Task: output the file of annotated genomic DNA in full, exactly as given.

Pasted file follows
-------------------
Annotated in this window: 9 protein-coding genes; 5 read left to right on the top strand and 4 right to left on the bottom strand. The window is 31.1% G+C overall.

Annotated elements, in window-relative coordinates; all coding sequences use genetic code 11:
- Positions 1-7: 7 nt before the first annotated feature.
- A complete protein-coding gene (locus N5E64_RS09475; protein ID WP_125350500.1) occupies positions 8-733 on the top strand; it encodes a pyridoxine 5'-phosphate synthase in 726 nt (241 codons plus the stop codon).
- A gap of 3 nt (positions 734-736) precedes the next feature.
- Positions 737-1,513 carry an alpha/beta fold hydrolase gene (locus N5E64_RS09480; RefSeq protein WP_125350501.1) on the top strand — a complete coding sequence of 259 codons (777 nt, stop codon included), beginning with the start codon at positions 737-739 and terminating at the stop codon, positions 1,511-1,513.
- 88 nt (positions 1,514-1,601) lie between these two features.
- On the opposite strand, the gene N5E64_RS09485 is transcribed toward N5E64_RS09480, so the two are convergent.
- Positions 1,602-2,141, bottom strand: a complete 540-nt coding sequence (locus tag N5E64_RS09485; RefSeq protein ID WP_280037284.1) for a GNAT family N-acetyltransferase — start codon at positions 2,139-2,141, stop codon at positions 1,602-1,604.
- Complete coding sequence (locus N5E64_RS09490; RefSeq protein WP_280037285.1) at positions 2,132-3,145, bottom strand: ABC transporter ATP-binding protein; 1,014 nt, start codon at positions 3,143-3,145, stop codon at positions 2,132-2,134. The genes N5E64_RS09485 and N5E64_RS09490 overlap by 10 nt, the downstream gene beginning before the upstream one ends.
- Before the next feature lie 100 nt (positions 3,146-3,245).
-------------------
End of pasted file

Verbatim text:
Annotated in this window: 9 protein-coding genes; 5 read left to right on the top strand and 4 right to left on the bottom strand. The window is 31.1% G+C overall.

Annotated elements, in window-relative coordinates; all coding sequences use genetic code 11:
- Positions 1-7: 7 nt before the first annotated feature.
- A complete protein-coding gene (locus N5E64_RS09475; protein ID WP_125350500.1) occupies positions 8-733 on the top strand; it encodes a pyridoxine 5'-phosphate synthase in 726 nt (241 codons plus the stop codon).
- A gap of 3 nt (positions 734-736) precedes the next feature.
- Positions 737-1,513 carry an alpha/beta fold hydrolase gene (locus N5E64_RS09480; RefSeq protein WP_125350501.1) on the top strand — a complete coding sequence of 259 codons (777 nt, stop codon included), beginning with the start codon at positions 737-739 and terminating at the stop codon, positions 1,511-1,513.
- 88 nt (positions 1,514-1,601) lie between these two features.
- On the opposite strand, the gene N5E64_RS09485 is transcribed toward N5E64_RS09480, so the two are convergent.
- Positions 1,602-2,141, bottom strand: a complete 540-nt coding sequence (locus tag N5E64_RS09485; RefSeq protein ID WP_280037284.1) for a GNAT family N-acetyltransferase — start codon at positions 2,139-2,141, stop codon at positions 1,602-1,604.
- Complete coding sequence (locus N5E64_RS09490; RefSeq protein WP_280037285.1) at positions 2,132-3,145, bottom strand: ABC transporter ATP-binding protein; 1,014 nt, start codon at positions 3,143-3,145, stop codon at positions 2,132-2,134. The genes N5E64_RS09485 and N5E64_RS09490 overlap by 10 nt, the downstream gene beginning before the upstream one ends.
- Before the next feature lie 100 nt (positions 3,146-3,245).